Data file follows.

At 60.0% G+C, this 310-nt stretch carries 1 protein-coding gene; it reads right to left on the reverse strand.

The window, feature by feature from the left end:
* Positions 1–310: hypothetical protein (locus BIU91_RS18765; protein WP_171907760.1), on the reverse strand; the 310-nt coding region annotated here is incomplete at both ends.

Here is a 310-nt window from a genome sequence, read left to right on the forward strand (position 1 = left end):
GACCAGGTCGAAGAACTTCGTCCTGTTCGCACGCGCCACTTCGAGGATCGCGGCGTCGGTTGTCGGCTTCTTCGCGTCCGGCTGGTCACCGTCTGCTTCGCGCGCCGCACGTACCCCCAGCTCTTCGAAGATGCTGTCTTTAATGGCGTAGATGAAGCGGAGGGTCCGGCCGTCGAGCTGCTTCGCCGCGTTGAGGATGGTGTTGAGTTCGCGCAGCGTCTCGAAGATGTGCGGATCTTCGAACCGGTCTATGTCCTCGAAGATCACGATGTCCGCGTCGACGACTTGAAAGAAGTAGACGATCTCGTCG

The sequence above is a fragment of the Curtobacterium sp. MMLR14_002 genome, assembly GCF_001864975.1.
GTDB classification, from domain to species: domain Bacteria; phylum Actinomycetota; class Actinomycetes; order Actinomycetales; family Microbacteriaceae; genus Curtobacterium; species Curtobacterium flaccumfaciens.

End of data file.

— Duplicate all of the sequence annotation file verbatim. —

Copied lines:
At 60.0% G+C, this 310-nt stretch carries 1 protein-coding gene; it reads right to left on the reverse strand.

The window, feature by feature from the left end:
* Positions 1–310: hypothetical protein (locus BIU91_RS18765; protein WP_171907760.1), on the reverse strand; the 310-nt coding region annotated here is incomplete at both ends.

Here is a 310-nt window from a genome sequence, read left to right on the forward strand (position 1 = left end):
GACCAGGTCGAAGAACTTCGTCCTGTTCGCACGCGCCACTTCGAGGATCGCGGCGTCGGTTGTCGGCTTCTTCGCGTCCGGCTGGTCACCGTCTGCTTCGCGCGCCGCACGTACCCCCAGCTCTTCGAAGATGCTGTCTTTAATGGCGTAGATGAAGCGGAGGGTCCGGCCGTCGAGCTGCTTCGCCGCGTTGAGGATGGTGTTGAGTTCGCGCAGCGTCTCGAAGATGTGCGGATCTTCGAACCGGTCTATGTCCTCGAAGATCACGATGTCCGCGTCGACGACTTGAAAGAAGTAGACGATCTCGTCG

The sequence above is a fragment of the Curtobacterium sp. MMLR14_002 genome, assembly GCF_001864975.1.
GTDB classification, from domain to species: domain Bacteria; phylum Actinomycetota; class Actinomycetes; order Actinomycetales; family Microbacteriaceae; genus Curtobacterium; species Curtobacterium flaccumfaciens.